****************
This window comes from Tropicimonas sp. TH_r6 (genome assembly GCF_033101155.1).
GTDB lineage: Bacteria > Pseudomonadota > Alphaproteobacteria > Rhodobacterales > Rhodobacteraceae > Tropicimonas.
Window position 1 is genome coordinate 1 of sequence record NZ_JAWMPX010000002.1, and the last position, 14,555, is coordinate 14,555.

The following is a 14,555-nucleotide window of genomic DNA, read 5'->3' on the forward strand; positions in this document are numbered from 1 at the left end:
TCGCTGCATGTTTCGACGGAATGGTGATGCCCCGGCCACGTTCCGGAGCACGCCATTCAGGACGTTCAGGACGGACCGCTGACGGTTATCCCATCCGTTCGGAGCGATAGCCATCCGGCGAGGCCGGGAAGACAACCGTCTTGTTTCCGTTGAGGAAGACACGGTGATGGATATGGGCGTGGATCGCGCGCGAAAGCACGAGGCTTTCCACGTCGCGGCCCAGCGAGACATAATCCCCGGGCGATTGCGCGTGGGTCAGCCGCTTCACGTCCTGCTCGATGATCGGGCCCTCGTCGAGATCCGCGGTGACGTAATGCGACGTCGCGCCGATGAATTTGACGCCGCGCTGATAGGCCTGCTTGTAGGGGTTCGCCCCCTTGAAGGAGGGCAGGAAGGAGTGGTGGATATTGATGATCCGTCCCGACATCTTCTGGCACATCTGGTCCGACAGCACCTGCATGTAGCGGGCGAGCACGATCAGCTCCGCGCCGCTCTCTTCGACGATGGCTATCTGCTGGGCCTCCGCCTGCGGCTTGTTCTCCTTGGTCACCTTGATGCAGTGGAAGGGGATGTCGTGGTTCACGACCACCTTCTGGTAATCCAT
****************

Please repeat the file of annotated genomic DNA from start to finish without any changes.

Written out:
This window comes from Tropicimonas sp. TH_r6 (genome assembly GCF_033101155.1).
GTDB lineage: Bacteria > Pseudomonadota > Alphaproteobacteria > Rhodobacterales > Rhodobacteraceae > Tropicimonas.
Window position 1 is genome coordinate 1 of sequence record NZ_JAWMPX010000002.1, and the last position, 14,555, is coordinate 14,555.

The following is a 14,555-nucleotide window of genomic DNA, read 5'->3' on the forward strand; positions in this document are numbered from 1 at the left end:
TCGCTGCATGTTTCGACGGAATGGTGATGCCCCGGCCACGTTCCGGAGCACGCCATTCAGGACGTTCAGGACGGACCGCTGACGGTTATCCCATCCGTTCGGAGCGATAGCCATCCGGCGAGGCCGGGAAGACAACCGTCTTGTTTCCGTTGAGGAAGACACGGTGATGGATATGGGCGTGGATCGCGCGCGAAAGCACGAGGCTTTCCACGTCGCGGCCCAGCGAGACATAATCCCCGGGCGATTGCGCGTGGGTCAGCCGCTTCACGTCCTGCTCGATGATCGGGCCCTCGTCGAGATCCGCGGTGACGTAATGCGACGTCGCGCCGATGAATTTGACGCCGCGCTGATAGGCCTGCTTGTAGGGGTTCGCCCCCTTGAAGGAGGGCAGGAAGGAGTGGTGGATATTGATGATCCGTCCCGACATCTTCTGGCACATCTGGTCCGACAGCACCTGCATGTAGCGGGCGAGCACGATCAGCTCCGCGCCGCTCTCTTCGACGATGGCTATCTGCTGGGCCTCCGCCTGCGGCTTGTTCTCCTTGGTCACCTTGATGCAGTGGAAGGGGATGTCGTGGTTCACGACCACCTTCTGGTAATCCAT